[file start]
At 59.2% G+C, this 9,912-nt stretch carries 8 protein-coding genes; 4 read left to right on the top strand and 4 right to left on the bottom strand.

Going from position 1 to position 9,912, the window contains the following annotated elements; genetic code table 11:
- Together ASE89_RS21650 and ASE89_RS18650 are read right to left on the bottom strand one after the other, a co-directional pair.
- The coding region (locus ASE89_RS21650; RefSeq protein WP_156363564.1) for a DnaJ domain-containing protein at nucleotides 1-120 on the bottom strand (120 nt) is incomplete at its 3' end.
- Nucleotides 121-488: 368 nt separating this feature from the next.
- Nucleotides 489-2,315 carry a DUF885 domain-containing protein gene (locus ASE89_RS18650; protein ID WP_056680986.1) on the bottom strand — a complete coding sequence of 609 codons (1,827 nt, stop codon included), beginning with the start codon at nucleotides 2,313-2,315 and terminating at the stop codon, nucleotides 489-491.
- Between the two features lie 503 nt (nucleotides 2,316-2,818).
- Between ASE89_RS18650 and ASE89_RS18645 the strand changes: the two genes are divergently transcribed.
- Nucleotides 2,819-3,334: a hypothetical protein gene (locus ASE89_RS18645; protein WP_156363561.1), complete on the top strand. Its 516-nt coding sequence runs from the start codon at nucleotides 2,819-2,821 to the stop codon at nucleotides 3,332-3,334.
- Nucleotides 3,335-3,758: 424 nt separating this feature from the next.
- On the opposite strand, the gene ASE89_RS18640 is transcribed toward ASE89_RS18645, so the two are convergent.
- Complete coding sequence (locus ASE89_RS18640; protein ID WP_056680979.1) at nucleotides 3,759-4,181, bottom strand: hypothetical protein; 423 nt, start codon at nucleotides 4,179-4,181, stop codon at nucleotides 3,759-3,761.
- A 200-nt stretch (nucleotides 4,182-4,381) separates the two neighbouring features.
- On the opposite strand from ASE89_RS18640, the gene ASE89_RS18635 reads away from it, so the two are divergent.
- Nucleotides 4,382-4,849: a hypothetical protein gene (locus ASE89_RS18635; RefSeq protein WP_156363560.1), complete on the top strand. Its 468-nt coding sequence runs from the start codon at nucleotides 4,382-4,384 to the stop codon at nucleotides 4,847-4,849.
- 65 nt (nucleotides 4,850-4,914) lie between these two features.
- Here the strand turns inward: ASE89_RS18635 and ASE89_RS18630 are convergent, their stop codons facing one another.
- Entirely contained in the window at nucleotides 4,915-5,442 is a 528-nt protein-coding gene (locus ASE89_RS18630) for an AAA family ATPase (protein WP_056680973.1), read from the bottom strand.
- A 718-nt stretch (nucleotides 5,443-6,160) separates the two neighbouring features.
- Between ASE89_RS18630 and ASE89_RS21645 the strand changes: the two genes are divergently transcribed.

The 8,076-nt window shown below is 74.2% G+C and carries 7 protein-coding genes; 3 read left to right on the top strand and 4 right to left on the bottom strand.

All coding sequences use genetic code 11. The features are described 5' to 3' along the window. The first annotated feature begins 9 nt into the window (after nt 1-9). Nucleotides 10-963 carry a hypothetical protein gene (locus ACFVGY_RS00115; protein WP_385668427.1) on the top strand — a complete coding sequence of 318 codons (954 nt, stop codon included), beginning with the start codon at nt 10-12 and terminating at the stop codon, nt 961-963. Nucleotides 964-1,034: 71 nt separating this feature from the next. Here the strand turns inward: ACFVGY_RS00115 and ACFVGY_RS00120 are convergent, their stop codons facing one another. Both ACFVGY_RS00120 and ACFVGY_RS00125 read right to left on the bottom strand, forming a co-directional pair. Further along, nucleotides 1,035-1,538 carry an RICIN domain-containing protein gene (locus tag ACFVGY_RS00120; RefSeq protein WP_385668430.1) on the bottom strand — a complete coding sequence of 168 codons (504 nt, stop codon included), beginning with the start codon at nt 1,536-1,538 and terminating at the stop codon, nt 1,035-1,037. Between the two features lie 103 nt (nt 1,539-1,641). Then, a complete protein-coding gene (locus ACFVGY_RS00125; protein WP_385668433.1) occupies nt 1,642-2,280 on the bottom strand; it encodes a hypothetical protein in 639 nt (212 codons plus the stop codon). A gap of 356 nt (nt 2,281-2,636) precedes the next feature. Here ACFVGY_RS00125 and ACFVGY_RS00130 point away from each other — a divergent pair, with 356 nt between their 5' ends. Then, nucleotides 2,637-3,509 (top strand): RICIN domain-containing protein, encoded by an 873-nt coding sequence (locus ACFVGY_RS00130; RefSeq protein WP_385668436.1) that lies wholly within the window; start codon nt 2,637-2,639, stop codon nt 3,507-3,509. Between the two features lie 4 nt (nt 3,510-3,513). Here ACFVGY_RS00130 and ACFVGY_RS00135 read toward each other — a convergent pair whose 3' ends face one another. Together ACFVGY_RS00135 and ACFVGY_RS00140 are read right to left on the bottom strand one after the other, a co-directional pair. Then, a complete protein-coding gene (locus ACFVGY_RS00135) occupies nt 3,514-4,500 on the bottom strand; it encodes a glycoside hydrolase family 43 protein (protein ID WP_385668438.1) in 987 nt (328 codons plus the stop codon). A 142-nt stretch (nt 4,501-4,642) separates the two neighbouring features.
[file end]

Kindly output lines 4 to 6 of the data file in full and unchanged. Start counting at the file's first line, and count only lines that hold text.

- The coding region (locus ASE89_RS21650; RefSeq protein WP_156363564.1) for a DnaJ domain-containing protein at nucleotides 1-120 on the bottom strand (120 nt) is incomplete at its 3' end.
- Nucleotides 121-488: 368 nt separating this feature from the next.
- Nucleotides 489-2,315 carry a DUF885 domain-containing protein gene (locus ASE89_RS18650; protein ID WP_056680986.1) on the bottom strand — a complete coding sequence of 609 codons (1,827 nt, stop codon included), beginning with the start codon at nucleotides 2,313-2,315 and terminating at the stop codon, nucleotides 489-491.